The baby-faced, 6-foot-5, 242-pound former five-star recruit has the potential to be the difference-maker Penn State needs to bust the recent Michigan/Ohio State monopoly in the Big Ten and break into the small group of programs to reach the College Football Playoff.

Since 2016, when Penn State emerged from NCAA sanctions related to the Jerry Sandusky scandal and won its only Big Ten title under Franklin, the Nittany Lions have the eighth-best winning percentage among Power Five programs (.727) and four 11-win seasons.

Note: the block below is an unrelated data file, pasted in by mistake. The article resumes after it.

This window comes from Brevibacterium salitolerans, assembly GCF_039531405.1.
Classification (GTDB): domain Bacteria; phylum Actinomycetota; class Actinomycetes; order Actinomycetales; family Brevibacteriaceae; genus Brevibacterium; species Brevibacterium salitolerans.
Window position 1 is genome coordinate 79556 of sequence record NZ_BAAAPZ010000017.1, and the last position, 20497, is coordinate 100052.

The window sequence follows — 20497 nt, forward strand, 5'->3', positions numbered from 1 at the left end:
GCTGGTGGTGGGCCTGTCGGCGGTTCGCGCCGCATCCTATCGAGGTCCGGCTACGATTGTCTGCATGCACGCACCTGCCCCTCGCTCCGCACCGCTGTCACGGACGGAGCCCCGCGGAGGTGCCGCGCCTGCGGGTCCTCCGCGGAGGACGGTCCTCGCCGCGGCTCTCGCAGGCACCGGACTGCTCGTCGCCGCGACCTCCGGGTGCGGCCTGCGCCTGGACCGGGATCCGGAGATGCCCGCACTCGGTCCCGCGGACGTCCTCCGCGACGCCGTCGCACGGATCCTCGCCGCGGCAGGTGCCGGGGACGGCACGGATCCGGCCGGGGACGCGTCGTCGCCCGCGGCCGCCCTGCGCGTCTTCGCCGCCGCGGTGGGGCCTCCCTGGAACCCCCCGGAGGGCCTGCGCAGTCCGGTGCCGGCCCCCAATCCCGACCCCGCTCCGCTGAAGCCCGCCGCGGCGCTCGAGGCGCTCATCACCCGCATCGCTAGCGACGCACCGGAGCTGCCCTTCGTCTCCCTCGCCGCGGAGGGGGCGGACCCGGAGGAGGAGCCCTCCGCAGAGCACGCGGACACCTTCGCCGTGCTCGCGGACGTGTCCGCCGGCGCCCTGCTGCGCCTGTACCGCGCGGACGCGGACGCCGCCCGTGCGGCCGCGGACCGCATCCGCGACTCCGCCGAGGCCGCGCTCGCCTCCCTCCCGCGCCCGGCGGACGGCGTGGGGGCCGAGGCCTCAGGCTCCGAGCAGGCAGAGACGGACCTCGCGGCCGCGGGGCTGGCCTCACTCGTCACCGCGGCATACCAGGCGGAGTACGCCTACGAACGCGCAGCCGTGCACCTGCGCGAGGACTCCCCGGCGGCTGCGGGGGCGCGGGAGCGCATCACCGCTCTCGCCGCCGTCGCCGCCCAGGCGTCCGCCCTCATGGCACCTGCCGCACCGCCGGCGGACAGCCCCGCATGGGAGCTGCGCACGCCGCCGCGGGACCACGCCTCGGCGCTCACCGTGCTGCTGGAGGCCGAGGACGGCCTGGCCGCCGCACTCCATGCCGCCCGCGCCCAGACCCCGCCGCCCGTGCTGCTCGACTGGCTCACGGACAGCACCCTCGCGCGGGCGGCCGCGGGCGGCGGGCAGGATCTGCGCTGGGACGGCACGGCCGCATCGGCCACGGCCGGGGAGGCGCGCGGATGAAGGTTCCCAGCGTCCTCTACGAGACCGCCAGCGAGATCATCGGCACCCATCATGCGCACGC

The other seven — Alabama, Clemson, Ohio State, Georgia, Oklahoma, Notre Dame and Michigan — have all made the CFP at least twice.

The Nittany Lions have had quality quarterback play during that time with Trace McSorley and Sean Clifford, but a prospect like Allar has not arrived in Happy Valley since Christian Hackenberg in 2013.

Hackenberg started as a freshman and had Penn State fans dreaming big, but when Bill O'Brien left for the NFL and Franklin took over as head coach, his development went sideways. Penn State went 14-12 over his next two seasons.

Meanwhile, the insta-star quarterback was becoming common in college football.

Since Florida's Tim Tebow became the first sophomore to win the Heisman Trophy in 2007, five more quarterbacks have won the award in their second college seasons, including USC's Caleb Williams and Alabama's Bryce Young the past two years.